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January 31, 1963 - June 10, 2020

Vital Info


October 3, 2011

Click Here

January 31, 1963

June 10

Cancer Info

Anal Cancer

Squamous Cell Carcinoma of the anus

February 5, 2010

Stage 4

2.1 - 3.0 cm

Grade 3


As much as possible

Proceeds from my published blog donated monthly

It is a thief

You have to live every day of your life and stay positive :)

Donate $$ to the anal cancer foundation. Raising awareness saves lives!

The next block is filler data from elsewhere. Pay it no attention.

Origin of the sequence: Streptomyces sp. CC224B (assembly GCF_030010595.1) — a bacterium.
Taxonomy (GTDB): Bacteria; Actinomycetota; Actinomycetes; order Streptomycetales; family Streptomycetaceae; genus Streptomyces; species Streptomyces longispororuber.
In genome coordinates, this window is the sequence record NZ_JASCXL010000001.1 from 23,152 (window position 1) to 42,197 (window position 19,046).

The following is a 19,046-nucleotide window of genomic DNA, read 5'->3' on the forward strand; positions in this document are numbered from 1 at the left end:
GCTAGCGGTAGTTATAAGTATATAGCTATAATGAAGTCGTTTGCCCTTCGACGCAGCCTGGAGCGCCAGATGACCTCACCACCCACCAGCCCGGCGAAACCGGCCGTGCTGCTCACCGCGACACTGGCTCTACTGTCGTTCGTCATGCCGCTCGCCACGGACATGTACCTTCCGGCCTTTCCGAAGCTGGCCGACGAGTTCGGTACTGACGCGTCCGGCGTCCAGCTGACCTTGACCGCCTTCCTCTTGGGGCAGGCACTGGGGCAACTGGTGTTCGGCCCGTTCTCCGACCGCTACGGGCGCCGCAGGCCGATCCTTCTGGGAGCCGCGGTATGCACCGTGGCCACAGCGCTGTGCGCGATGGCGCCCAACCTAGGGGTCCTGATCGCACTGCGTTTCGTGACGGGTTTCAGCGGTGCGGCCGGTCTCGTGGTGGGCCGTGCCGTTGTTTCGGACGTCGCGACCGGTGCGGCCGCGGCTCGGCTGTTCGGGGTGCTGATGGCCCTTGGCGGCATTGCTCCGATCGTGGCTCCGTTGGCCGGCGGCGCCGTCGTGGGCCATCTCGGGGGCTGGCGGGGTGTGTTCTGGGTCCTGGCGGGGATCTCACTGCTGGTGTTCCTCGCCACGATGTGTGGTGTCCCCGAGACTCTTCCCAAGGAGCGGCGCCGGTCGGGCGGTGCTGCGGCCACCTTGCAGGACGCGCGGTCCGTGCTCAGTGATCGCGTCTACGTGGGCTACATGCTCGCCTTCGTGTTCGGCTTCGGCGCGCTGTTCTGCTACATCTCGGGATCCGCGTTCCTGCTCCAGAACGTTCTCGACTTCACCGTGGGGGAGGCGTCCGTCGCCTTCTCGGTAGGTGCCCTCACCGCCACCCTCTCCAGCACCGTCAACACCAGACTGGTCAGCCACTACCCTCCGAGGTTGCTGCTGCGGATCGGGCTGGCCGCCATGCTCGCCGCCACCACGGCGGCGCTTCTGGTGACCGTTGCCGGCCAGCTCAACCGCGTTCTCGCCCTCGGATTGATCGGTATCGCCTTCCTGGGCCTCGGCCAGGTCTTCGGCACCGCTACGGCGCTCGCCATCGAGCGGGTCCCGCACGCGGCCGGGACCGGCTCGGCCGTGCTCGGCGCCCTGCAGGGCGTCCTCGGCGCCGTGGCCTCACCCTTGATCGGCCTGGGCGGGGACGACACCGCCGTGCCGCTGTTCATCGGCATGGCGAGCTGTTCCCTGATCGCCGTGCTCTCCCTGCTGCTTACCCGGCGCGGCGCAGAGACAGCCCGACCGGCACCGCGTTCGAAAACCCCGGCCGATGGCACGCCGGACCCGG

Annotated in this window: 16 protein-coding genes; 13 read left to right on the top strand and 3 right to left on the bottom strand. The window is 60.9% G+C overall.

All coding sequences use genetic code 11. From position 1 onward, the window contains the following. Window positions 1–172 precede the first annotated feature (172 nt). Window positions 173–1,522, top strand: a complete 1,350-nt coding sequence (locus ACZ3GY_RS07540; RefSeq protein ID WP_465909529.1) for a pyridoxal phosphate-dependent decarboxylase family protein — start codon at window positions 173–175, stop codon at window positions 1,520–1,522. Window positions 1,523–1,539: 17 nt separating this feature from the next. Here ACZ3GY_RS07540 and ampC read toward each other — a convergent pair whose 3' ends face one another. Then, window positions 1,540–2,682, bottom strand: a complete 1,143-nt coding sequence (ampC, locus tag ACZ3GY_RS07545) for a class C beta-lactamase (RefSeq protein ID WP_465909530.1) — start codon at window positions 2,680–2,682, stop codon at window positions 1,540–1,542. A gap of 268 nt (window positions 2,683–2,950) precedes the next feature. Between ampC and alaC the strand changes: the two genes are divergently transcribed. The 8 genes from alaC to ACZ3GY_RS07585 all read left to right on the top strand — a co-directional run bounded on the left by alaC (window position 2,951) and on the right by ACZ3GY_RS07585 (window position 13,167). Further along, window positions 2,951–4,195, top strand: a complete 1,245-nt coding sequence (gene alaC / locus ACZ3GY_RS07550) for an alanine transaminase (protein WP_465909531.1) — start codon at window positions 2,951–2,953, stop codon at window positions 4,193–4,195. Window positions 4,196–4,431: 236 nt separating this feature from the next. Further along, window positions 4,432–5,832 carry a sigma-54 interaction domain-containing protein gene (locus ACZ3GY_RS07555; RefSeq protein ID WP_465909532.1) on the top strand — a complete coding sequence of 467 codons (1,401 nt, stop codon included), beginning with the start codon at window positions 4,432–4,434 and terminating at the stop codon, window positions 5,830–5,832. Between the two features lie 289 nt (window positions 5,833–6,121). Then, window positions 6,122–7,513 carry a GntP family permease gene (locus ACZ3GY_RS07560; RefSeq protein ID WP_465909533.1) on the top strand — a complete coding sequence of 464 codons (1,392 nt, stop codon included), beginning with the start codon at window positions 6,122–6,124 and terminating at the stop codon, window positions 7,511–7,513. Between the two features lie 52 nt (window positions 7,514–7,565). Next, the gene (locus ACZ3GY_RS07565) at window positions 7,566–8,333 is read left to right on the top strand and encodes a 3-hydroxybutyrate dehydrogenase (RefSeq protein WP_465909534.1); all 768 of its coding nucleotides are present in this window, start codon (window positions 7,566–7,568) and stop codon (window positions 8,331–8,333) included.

Is there anything good about poison?

Bone, lung recurrence 9/20/2012

Cancer Center of Kansas, MD Anderson

Bland diet, sitz baths, take your drugs...nobody gets extra credit for suffering.

Talk, talk, talk to somebody. I chose to write.

April 20, 2010

September 20, 2010

Rectal bleeding, itching, sciatic pain. (thought my hemorhoid was acting up)

My blog has been published and proceeds go to The HPV and Anal Cancer Foundation. http://tinyurl.com/72bjjfp